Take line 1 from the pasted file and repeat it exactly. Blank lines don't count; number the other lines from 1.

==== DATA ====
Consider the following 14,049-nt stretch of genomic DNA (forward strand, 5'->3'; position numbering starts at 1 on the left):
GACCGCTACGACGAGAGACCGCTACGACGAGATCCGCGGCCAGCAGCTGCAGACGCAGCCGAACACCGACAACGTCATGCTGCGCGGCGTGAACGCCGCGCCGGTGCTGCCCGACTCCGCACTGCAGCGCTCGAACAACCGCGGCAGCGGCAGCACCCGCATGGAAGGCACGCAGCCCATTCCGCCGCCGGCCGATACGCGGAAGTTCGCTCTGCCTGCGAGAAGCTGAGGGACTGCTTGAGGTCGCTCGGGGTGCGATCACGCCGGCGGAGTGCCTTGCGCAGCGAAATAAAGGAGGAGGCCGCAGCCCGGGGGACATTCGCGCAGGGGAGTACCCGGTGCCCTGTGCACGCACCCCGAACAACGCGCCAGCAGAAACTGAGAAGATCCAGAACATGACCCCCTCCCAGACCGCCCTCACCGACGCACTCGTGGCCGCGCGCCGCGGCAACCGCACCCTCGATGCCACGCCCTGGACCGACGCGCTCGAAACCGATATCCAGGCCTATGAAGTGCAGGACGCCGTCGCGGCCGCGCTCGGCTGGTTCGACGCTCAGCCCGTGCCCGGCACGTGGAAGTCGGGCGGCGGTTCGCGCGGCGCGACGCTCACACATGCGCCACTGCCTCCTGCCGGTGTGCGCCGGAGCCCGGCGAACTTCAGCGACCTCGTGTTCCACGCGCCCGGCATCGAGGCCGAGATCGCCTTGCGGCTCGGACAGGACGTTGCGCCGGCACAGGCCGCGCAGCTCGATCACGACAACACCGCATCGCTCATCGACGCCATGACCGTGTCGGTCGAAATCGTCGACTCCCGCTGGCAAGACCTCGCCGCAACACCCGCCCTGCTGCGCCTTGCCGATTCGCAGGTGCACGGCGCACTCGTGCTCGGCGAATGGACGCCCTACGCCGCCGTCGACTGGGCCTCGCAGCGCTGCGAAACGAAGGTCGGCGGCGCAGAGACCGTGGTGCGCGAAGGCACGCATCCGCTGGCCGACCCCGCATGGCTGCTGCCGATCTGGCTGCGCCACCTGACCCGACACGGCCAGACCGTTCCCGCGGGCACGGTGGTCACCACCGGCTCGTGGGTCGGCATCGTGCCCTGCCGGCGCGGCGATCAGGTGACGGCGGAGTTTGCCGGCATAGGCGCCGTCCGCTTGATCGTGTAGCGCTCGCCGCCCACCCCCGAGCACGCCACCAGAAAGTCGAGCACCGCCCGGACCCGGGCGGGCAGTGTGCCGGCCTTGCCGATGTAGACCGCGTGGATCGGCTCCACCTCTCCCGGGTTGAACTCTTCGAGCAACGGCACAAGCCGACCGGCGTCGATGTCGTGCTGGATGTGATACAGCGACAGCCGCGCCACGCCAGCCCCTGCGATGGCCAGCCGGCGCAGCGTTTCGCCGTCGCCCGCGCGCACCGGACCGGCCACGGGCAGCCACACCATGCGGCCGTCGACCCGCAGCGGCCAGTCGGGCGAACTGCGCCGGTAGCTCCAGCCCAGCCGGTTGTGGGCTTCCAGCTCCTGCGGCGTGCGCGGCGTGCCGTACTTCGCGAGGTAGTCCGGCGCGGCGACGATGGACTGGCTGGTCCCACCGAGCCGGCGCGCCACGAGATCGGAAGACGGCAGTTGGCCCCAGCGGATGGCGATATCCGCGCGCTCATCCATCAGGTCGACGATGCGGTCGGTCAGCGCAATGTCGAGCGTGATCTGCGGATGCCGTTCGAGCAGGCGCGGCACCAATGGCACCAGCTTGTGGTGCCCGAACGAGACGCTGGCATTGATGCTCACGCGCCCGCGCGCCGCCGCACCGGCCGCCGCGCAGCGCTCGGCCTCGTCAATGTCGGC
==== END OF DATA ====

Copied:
Consider the following 14,049-nt stretch of genomic DNA (forward strand, 5'->3'; position numbering starts at 1 on the left):